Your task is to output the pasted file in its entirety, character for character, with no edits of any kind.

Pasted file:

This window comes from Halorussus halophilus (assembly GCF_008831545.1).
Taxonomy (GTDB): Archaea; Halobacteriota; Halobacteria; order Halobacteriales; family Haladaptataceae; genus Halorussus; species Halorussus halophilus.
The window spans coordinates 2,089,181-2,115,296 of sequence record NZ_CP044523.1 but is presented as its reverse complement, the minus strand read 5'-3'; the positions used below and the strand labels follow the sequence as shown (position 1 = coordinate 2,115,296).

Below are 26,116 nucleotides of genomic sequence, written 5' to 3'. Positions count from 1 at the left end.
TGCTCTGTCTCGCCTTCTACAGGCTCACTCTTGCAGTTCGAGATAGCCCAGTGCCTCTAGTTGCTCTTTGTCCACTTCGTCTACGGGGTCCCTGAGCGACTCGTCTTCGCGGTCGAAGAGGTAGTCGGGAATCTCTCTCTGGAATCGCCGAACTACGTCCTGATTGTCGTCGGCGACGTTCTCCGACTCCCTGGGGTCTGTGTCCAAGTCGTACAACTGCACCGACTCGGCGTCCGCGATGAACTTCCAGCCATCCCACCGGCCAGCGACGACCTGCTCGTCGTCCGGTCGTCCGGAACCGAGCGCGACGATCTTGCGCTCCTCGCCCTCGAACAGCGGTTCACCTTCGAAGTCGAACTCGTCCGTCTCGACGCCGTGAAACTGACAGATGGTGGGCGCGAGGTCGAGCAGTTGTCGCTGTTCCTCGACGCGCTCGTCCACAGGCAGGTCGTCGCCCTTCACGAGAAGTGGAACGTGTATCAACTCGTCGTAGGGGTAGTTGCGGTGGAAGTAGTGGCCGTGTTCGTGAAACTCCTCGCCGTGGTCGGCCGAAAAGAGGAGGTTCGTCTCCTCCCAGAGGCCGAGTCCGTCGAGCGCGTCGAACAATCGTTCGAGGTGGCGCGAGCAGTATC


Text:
This window comes from Halorussus halophilus (assembly GCF_008831545.1).
Taxonomy (GTDB): Archaea; Halobacteriota; Halobacteria; order Halobacteriales; family Haladaptataceae; genus Halorussus; species Halorussus halophilus.
The window spans coordinates 2,089,181-2,115,296 of sequence record NZ_CP044523.1 but is presented as its reverse complement, the minus strand read 5'-3'; the positions used below and the strand labels follow the sequence as shown (position 1 = coordinate 2,115,296).

Below are 26,116 nucleotides of genomic sequence, written 5' to 3'. Positions count from 1 at the left end.
TGCTCTGTCTCGCCTTCTACAGGCTCACTCTTGCAGTTCGAGATAGCCCAGTGCCTCTAGTTGCTCTTTGTCCACTTCGTCTACGGGGTCCCTGAGCGACTCGTCTTCGCGGTCGAAGAGGTAGTCGGGAATCTCTCTCTGGAATCGCCGAACTACGTCCTGATTGTCGTCGGCGACGTTCTCCGACTCCCTGGGGTCTGTGTCCAAGTCGTACAACTGCACCGACTCGGCGTCCGCGATGAACTTCCAGCCATCCCACCGGCCAGCGACGACCTGCTCGTCGTCCGGTCGTCCGGAACCGAGCGCGACGATCTTGCGCTCCTCGCCCTCGAACAGCGGTTCACCTTCGAAGTCGAACTCGTCCGTCTCGACGCCGTGAAACTGACAGATGGTGGGCGCGAGGTCGAGCAGTTGTCGCTGTTCCTCGACGCGCTCGTCCACAGGCAGGTCGTCGCCCTTCACGAGAAGTGGAACGTGTATCAACTCGTCGTAGGGGTAGTTGCGGTGGAAGTAGTGGCCGTGTTCGTGAAACTCCTCGCCGTGGTCGGCCGAAAAGAGGAGGTTCGTCTCCTCCCAGAGGCCGAGTCCGTCGAGCGCGTCGAACAATCGTTCGAGGTGGCGCGAGCAGTATC